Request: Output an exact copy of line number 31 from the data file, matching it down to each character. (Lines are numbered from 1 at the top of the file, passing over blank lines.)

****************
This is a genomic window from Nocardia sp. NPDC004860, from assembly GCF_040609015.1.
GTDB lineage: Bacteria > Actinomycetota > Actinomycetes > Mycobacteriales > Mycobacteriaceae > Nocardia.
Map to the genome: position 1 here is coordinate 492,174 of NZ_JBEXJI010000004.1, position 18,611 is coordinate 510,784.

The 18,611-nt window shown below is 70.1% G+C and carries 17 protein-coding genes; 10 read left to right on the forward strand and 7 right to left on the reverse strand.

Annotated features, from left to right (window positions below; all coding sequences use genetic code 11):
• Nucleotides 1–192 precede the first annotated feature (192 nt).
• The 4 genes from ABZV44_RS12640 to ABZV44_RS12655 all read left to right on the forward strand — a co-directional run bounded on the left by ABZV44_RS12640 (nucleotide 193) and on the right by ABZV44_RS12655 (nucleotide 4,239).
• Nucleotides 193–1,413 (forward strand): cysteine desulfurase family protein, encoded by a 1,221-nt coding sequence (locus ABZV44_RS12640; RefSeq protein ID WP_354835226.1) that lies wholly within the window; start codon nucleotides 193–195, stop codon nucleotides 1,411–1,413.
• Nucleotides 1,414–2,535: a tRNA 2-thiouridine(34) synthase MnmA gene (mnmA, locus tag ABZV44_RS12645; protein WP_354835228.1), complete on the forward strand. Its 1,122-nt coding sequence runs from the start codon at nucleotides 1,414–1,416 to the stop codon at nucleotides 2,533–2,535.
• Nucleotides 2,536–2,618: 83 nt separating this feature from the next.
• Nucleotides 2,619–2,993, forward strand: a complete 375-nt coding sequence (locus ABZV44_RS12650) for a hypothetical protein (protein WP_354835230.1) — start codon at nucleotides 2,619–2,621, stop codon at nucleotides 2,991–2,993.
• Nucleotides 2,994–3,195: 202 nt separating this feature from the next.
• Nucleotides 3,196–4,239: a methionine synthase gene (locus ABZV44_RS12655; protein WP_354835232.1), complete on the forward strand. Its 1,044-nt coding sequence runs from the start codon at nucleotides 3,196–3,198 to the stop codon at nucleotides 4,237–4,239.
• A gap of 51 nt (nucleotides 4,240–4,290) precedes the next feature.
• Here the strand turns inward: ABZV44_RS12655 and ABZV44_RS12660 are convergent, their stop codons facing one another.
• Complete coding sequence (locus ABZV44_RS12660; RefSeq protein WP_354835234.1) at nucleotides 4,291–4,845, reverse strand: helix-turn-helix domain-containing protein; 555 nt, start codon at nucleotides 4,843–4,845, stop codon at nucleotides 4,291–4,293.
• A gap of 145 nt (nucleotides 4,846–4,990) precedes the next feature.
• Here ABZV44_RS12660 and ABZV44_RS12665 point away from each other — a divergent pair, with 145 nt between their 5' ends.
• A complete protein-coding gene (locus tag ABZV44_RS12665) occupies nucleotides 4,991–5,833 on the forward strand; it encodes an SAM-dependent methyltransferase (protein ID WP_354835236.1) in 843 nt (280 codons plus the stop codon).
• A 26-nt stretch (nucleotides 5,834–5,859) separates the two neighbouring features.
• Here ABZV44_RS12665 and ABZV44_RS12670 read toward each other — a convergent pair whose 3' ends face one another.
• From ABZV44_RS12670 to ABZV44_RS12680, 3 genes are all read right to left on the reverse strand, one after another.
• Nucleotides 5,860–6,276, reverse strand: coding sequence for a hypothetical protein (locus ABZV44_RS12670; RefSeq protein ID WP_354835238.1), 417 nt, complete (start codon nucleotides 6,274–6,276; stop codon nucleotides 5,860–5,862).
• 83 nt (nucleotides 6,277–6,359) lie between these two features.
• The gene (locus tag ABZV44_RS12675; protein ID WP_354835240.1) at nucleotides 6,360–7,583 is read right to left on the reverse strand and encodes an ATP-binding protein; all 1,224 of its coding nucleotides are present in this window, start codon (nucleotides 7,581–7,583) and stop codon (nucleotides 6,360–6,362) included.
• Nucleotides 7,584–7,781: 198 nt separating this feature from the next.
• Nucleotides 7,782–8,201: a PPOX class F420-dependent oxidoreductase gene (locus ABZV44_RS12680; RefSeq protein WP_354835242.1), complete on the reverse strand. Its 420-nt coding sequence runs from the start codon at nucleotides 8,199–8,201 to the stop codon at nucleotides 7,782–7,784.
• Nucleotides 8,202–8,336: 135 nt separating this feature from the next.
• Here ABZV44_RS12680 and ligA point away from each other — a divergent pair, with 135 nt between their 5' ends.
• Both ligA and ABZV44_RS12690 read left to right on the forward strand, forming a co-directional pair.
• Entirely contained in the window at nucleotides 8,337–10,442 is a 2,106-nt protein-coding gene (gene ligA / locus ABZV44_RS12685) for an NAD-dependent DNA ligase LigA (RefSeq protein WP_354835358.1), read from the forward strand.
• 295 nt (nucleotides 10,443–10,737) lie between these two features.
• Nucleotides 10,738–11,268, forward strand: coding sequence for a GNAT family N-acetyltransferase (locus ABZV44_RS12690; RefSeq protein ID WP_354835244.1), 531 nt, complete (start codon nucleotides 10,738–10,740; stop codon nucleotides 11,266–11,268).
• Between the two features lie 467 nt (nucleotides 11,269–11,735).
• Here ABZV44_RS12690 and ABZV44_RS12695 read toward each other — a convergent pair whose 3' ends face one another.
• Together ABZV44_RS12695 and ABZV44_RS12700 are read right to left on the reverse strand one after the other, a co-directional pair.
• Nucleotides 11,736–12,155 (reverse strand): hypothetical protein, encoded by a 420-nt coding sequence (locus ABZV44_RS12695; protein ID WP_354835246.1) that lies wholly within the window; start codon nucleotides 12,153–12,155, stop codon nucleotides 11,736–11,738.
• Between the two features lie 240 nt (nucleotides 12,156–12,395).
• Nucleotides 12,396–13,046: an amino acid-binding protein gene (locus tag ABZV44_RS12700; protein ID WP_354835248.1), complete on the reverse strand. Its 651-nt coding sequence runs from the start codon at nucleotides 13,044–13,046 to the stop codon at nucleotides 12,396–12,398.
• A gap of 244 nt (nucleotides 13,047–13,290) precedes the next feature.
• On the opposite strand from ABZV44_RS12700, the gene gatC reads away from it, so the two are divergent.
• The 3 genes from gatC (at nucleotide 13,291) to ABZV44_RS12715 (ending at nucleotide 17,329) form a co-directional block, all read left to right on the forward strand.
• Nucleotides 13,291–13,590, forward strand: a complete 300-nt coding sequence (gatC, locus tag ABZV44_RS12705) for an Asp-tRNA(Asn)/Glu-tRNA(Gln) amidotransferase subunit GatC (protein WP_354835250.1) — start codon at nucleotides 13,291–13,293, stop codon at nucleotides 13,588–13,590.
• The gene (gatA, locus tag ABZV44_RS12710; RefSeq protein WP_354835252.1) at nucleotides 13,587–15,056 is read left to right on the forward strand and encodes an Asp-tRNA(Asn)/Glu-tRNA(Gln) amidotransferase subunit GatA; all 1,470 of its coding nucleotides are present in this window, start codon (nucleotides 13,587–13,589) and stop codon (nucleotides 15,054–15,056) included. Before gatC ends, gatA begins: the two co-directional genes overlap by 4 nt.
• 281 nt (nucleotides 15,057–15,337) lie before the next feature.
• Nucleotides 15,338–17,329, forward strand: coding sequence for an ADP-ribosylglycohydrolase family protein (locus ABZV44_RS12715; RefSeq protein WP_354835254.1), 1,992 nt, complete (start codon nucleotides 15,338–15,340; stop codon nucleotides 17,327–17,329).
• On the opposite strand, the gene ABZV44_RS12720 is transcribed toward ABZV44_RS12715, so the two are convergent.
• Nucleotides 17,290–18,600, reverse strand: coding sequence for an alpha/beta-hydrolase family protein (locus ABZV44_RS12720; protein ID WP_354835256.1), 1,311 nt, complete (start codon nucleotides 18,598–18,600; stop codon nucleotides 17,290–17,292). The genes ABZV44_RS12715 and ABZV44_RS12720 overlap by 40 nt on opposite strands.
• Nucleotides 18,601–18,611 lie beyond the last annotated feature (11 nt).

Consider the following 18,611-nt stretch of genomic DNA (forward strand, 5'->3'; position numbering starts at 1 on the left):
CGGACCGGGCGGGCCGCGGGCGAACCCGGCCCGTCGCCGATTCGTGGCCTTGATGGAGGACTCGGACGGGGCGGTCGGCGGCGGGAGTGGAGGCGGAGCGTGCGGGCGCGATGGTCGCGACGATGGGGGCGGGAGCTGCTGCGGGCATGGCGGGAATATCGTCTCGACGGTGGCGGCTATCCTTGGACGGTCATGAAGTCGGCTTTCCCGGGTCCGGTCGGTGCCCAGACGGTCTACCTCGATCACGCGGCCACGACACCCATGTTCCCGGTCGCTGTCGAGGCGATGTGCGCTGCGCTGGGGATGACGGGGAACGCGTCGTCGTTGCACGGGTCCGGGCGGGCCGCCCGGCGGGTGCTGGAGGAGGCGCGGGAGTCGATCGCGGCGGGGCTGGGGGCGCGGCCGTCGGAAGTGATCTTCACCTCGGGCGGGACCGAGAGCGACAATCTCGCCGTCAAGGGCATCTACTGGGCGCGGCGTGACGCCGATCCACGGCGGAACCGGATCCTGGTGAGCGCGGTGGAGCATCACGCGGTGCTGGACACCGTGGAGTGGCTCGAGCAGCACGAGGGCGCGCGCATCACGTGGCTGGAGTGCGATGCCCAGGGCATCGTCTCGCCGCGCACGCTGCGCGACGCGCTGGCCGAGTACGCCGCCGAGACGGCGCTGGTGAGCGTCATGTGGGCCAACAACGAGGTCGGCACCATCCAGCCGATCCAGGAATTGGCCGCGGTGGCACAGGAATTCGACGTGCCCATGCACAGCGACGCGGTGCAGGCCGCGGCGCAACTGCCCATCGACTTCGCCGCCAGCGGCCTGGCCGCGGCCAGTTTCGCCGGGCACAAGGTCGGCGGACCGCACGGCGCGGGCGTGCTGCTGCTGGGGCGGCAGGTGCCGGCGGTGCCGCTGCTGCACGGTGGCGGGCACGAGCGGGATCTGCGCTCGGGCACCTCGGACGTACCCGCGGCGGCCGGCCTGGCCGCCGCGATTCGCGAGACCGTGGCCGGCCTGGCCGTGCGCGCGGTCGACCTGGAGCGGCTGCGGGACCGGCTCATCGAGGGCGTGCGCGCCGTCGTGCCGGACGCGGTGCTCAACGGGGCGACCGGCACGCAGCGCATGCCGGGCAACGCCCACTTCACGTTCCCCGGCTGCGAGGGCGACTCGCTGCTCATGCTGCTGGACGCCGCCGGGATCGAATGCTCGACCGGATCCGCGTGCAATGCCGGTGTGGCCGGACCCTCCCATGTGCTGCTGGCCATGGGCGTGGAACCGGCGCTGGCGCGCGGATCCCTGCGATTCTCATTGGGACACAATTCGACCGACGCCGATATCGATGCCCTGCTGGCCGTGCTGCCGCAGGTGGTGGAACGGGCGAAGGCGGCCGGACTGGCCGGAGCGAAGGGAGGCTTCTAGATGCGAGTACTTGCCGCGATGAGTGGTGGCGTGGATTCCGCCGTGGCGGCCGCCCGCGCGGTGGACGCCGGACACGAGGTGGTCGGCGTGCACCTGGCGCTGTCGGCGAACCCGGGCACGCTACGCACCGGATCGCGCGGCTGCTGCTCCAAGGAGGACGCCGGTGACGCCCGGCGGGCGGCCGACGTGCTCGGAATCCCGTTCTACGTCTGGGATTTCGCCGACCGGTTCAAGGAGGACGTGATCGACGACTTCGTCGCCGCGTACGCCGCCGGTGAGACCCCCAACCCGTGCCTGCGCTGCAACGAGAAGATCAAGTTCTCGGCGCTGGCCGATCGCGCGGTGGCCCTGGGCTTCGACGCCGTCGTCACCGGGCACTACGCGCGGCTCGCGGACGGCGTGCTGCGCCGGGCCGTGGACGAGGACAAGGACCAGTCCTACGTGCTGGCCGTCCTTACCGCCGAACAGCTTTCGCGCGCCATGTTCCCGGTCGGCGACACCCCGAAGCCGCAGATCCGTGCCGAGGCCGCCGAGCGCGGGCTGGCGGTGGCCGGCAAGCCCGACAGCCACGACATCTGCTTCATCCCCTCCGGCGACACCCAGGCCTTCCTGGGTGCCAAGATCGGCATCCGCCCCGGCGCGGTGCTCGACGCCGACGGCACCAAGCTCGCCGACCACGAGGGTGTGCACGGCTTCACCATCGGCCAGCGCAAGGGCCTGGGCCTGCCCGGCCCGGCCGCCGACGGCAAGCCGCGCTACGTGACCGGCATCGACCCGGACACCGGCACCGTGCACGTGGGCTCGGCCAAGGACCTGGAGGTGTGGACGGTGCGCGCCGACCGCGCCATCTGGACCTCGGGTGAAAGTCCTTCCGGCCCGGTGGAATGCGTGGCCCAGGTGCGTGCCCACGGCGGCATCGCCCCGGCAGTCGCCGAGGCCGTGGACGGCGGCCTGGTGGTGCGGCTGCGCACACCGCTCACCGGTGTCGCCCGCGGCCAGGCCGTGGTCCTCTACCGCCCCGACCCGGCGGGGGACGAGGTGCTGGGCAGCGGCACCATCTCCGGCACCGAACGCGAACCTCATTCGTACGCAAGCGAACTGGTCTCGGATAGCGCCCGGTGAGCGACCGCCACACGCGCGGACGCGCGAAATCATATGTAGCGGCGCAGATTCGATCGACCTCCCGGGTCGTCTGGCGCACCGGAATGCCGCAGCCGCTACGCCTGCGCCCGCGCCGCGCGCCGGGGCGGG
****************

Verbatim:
• Entirely contained in the window at nucleotides 8,337–10,442 is a 2,106-nt protein-coding gene (gene ligA / locus ABZV44_RS12685) for an NAD-dependent DNA ligase LigA (RefSeq protein WP_354835358.1), read from the forward strand.